Much of the controversial Arizona immigration law remains tied up in court, but a law banning ethnic studies in Arizona is set to take effect Saturday. A Tucson school district vows to fight it.
Ross D. Franklin/AP/file
Like the state’s tough immigration law – which a federal judge put mostly on hold last summer – the new measure that Gov. Jan Brewer signed in May has sparked protests and legal action, as well as concerns about the future of education.
The law bans classes that promote the overthrow of the United States government and resentment toward a race or class of people. Also outlawed are courses designed primarily for students of a particular ethnic group and those that advocate ethnic solidarity rather than treat students as individuals.
In Arizona, critics claim that the law – along with the partially suspended immigration law – threatens to make the state a "new South" of discrimination against minorities. Meanwhile, educators in states such as California worry that the law could become a model for other states to follow.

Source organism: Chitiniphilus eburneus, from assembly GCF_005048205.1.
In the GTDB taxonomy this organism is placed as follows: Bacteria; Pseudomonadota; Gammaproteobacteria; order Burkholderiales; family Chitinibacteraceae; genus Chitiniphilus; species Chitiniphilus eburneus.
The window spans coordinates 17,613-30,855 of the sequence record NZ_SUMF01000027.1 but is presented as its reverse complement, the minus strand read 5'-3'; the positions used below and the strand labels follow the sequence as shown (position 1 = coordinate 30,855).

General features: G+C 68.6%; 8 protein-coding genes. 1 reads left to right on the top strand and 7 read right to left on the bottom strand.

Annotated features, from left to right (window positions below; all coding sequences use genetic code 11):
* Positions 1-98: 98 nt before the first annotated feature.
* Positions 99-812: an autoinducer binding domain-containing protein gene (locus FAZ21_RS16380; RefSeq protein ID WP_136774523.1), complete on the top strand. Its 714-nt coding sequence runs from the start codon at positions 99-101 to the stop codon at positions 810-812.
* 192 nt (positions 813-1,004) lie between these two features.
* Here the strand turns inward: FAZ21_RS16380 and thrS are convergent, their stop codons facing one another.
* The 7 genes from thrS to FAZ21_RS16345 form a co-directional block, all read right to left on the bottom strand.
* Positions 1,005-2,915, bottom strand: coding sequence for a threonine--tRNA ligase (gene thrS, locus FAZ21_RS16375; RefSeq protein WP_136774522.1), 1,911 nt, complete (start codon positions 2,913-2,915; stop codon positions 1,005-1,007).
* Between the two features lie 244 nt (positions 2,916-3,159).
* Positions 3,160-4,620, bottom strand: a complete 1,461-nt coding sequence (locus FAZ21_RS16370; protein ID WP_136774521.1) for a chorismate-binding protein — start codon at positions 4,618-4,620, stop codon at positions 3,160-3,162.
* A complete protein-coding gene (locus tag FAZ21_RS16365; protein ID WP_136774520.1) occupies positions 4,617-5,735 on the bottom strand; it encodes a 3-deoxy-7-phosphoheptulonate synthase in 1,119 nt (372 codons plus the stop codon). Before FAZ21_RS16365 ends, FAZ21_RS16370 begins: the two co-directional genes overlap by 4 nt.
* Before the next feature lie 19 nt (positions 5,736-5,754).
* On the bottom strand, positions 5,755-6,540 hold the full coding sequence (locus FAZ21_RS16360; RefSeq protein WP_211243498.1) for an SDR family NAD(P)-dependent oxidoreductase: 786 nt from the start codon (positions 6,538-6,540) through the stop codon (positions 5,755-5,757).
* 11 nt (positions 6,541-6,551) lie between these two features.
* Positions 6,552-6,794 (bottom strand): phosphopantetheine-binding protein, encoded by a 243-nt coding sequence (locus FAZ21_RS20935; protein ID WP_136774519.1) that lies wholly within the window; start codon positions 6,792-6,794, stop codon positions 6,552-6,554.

For his part, Tom Horne, the force behind the Arizona law, says ethnic studies serve to divide rather than unite. “Fundamentally, I think it’s wrong to divide students by race,” says Mr. Horne, the outgoing Arizona schools superintendent, who was elected state attorney general in November.